U.S. eyes January trade talks with Japan that will target 'tariff and nontariff barriers'


U.S. President Donald Trump’s administration plans to start negotiations for a bilateral trade agreement with Japan in mid-January, U.S. Trade Representative Robert Lighthizer notified Congress on Tuesday.

In a letter to congressional leaders, Lighthizer suggested the administration will push Japan to “address both tariff and nontariff barriers” in sectors such as automobiles and agriculture, and to “achieve fairer, more balanced trade.”

“We intend to initiate negotiations with Japan as soon as practicable, but no earlier than 90 days from the date of this notice,” he wrote.

Citing the $68.9 billion U.S. trade deficit in goods with Japan in 2017, Lighthizer said, “U.S. exporters in key sectors such as automobiles, agriculture and services have been challenged by multiple tariff and nontariff barriers for decades, leading to chronic U.S. trade imbalances with Japan.”

In a meeting last month in New York, Trump and Prime Minister Shinzo Abe agreed to start negotiations for a trade agreement on goods between the two countries.

The move was a concession by Tokyo, which dropped its earlier insistence on a multilateral approach to trade issues.

Chief Cabinet Secretary Yoshihide Suga said Wednesday in Tokyo that the envisioned negotiations would be “by no means easy.”

“Japan will proceed with the negotiations with the stance that we should aggressively push for what we want and protect what we need to, from the perspective of our national interest,” the top government spokesman told a news conference.

Senior U.S. officials have thrown hardballs even before the start of the trade talks, with Agriculture Secretary Sonny Perdue indicating the United States will push Japan to reduce tariffs on farm products beyond levels agreed to under a free trade agreement between Japan and the European Union.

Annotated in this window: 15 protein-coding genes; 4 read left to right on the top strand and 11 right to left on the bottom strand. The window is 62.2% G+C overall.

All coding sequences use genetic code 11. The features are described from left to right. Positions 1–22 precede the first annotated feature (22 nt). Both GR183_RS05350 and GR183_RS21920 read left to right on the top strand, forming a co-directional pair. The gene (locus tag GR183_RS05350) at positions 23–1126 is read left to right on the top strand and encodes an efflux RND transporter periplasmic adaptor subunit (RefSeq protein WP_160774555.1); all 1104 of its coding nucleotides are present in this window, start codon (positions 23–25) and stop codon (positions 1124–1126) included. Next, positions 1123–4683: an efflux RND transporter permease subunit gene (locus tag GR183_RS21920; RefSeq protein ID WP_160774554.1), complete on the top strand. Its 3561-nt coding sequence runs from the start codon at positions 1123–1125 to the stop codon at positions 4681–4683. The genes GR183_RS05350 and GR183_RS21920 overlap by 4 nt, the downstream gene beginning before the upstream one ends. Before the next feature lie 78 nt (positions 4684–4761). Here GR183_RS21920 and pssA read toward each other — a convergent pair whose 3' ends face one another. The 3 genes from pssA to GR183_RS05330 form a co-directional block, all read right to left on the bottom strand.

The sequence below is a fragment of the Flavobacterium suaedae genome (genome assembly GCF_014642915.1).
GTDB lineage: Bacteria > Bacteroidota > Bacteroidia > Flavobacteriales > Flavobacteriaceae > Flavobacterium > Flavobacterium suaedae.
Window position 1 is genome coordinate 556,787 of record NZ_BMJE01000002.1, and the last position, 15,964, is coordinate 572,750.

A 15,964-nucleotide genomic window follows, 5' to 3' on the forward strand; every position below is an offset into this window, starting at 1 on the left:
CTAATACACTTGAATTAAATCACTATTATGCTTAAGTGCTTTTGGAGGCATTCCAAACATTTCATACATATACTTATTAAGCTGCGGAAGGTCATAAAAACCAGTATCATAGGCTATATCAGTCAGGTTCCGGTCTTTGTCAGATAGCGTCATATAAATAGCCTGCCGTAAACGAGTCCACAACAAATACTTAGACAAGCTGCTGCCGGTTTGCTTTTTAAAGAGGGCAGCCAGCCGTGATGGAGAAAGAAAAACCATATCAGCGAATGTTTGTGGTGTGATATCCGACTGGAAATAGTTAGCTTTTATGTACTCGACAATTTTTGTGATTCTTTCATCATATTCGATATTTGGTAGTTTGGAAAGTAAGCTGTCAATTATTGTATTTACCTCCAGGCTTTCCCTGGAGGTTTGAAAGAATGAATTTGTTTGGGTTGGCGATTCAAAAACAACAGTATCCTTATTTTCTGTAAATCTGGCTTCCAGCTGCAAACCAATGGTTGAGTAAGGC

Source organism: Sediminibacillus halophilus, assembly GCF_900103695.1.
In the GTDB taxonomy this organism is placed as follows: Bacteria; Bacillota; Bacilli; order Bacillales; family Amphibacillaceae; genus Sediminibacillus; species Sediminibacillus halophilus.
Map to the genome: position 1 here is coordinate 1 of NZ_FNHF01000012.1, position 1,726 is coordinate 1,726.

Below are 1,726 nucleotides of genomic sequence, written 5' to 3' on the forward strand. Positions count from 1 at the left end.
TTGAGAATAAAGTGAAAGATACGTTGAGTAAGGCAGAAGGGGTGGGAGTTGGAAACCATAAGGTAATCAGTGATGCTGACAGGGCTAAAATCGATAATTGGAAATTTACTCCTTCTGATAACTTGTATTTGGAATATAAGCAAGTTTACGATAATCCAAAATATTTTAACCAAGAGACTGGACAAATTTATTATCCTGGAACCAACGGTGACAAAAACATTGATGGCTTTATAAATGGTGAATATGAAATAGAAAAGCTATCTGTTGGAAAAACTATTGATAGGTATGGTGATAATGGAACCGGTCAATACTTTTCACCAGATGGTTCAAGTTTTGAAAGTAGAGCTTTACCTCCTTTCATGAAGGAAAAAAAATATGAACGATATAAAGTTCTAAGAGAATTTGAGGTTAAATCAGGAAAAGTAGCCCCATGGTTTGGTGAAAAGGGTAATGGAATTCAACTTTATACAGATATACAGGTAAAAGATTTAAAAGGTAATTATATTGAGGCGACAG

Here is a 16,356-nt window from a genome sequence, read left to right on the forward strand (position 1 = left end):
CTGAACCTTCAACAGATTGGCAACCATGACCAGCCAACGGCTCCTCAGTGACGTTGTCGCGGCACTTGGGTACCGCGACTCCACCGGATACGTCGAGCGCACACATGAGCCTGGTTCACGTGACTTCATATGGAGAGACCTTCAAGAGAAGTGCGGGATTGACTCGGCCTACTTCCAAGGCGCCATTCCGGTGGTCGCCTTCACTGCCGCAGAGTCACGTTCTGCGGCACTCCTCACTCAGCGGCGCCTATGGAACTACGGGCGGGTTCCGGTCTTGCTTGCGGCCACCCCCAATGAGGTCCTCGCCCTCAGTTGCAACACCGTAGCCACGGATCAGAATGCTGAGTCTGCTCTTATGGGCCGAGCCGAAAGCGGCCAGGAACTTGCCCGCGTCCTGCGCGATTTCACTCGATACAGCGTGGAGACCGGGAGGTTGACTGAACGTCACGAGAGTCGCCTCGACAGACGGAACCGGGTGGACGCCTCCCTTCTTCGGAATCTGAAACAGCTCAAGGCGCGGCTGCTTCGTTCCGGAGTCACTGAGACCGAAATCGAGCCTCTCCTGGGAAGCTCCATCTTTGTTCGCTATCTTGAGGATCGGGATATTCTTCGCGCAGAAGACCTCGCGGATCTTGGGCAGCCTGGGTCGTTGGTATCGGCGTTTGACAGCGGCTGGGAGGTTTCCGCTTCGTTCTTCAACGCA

Perdue’s call for better terms in a trade deal with Japan than the agreement between Tokyo and Brussels came despite the apparent understanding between Trump and Abe that Washington would not demand deeper farm tariff cuts than levels Japan has agreed to in other trade pacts, including in the 11-member Trans-Pacific Partnership.

U.S. Vice President Mike Pence has described the prospective deal with Japan as a “free trade agreement,” contradicting Tokyo’s assertion that the bilateral accord sought by the two governments will not be as comprehensive as a free trade accord.

The two governments are arranging a meeting in Japan between Pence and Deputy Prime Minister Taro Aso in mid-November to pave the way for the upcoming trade negotiations involving Lighthizer and economic revitalization minister Toshimitsu Motegi.

Also on Tuesday, Lighthizer notified Congress that the administration intends to initiate negotiations for a trade agreement with the European Union in mid-January, and for a separate pact with Britain “as soon as it is ready after it exits from the European Union on March 29, 2019.”